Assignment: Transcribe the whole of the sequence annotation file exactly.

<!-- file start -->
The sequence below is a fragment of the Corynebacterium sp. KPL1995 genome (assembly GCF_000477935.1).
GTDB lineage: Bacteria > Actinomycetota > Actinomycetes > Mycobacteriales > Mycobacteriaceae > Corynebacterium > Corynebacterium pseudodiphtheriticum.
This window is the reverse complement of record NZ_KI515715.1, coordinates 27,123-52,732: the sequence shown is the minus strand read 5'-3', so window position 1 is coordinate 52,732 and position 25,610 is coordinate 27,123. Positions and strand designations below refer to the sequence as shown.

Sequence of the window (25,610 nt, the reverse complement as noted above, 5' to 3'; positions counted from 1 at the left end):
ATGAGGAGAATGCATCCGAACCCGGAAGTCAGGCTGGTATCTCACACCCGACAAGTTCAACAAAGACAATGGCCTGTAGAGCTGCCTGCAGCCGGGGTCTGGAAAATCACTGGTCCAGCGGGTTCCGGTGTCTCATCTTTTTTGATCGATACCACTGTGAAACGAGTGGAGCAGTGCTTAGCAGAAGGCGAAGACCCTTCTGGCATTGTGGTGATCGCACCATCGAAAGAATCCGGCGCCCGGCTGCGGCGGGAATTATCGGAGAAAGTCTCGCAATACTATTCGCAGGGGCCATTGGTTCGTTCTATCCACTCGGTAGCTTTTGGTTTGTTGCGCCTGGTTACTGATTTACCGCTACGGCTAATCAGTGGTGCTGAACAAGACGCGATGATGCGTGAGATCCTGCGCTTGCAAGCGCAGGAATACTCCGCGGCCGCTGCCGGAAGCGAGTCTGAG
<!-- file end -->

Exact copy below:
The sequence below is a fragment of the Corynebacterium sp. KPL1995 genome (assembly GCF_000477935.1).
GTDB lineage: Bacteria > Actinomycetota > Actinomycetes > Mycobacteriales > Mycobacteriaceae > Corynebacterium > Corynebacterium pseudodiphtheriticum.
This window is the reverse complement of record NZ_KI515715.1, coordinates 27,123-52,732: the sequence shown is the minus strand read 5'-3', so window position 1 is coordinate 52,732 and position 25,610 is coordinate 27,123. Positions and strand designations below refer to the sequence as shown.

Sequence of the window (25,610 nt, the reverse complement as noted above, 5' to 3'; positions counted from 1 at the left end):
ATGAGGAGAATGCATCCGAACCCGGAAGTCAGGCTGGTATCTCACACCCGACAAGTTCAACAAAGACAATGGCCTGTAGAGCTGCCTGCAGCCGGGGTCTGGAAAATCACTGGTCCAGCGGGTTCCGGTGTCTCATCTTTTTTGATCGATACCACTGTGAAACGAGTGGAGCAGTGCTTAGCAGAAGGCGAAGACCCTTCTGGCATTGTGGTGATCGCACCATCGAAAGAATCCGGCGCCCGGCTGCGGCGGGAATTATCGGAGAAAGTCTCGCAATACTATTCGCAGGGGCCATTGGTTCGTTCTATCCACTCGGTAGCTTTTGGTTTGTTGCGCCTGGTTACTGATTTACCGCTACGGCTAATCAGTGGTGCTGAACAAGACGCGATGATGCGTGAGATCCTGCGCTTGCAAGCGCAGGAATACTCCGCGGCCGCTGCCGGAAGCGAGTCTGAG